2012 06 Diy Silverware Ties

LIVING SCULPTURES. In the short period of peace between the two world wars designers turned to the classical era of ancient Greece and Rome. To those reeling from the horrors of World War I, classical antiquity stood for a golden time of proportion, pared-back beauty, purity, and a life-affirming appreciation of the human body. French fashion designer Madeleine Vionnet (1876–1975) created her women’s wear shapes of the 1930s from the drapery and perfect body forms of classical statues. Her twin concerns were fabric and the body. Famous for her genius with the bias cut, she draped fluid materials such as silk crêpe to create simple, loosely structured day wear and dramatic evening wear with minimal sewing and embellishment and without corsetry or petticoats. Her garments clung sensuously, shocking her customers. Early 1920s dresses with pointed drapery resemble the Greek peplos, while a dress from 1918–19, which hangs from the shoulders with an uneven hemline and cowl neckline, recalls the chlamys and chiton from ancient Rome.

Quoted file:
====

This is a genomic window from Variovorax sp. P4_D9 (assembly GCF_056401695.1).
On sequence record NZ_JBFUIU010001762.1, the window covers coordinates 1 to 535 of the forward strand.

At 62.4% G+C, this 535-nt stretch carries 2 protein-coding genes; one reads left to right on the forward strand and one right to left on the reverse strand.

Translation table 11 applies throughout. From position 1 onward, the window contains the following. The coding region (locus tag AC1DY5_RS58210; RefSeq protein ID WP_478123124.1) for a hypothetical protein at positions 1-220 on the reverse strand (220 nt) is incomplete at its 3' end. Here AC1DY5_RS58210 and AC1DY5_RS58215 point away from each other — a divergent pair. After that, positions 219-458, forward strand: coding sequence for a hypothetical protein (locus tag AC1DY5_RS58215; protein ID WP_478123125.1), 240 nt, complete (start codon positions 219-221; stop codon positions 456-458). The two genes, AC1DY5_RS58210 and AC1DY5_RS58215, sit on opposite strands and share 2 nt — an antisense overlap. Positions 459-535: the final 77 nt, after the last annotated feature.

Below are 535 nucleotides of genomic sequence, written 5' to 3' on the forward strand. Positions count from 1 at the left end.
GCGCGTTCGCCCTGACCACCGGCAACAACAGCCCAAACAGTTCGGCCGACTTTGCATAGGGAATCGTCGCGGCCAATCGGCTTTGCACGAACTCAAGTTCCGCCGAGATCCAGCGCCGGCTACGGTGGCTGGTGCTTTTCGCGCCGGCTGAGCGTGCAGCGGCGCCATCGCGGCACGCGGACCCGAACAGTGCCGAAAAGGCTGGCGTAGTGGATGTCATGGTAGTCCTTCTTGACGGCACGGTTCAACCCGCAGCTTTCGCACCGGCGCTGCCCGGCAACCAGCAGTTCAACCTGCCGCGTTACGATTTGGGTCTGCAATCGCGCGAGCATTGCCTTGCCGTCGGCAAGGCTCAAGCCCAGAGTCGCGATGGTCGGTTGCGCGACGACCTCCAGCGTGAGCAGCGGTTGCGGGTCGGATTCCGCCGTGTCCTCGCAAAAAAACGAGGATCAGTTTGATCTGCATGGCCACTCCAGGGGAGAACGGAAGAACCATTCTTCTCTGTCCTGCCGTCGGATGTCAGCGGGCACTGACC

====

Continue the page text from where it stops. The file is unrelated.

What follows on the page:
On the slopes, the tennis court, and the yacht the sartorial rules governing men’s clothing in the city could be stretched or even abandoned. The move toward lighter fabrics continued, increasing the emphasis on the body underneath. In summer gray, white, beige, or striped flannels (trousers made of a light wool fabric) were popular.

 

In England their cotton or linen equivalent—white ducks— were supposed to be paired with a blue blazer only. The sports jacket had emerged in the late 19th century when it could be seen in rowing clubs. Team blazers could be brightly colored, striped, or have contrasting edging, and often displayed a crest or insignia on the breast pocket. The polo shirt, despite its name, was originally worn for tennis and golf and had been around for at least a decade, but now became ubiquitous.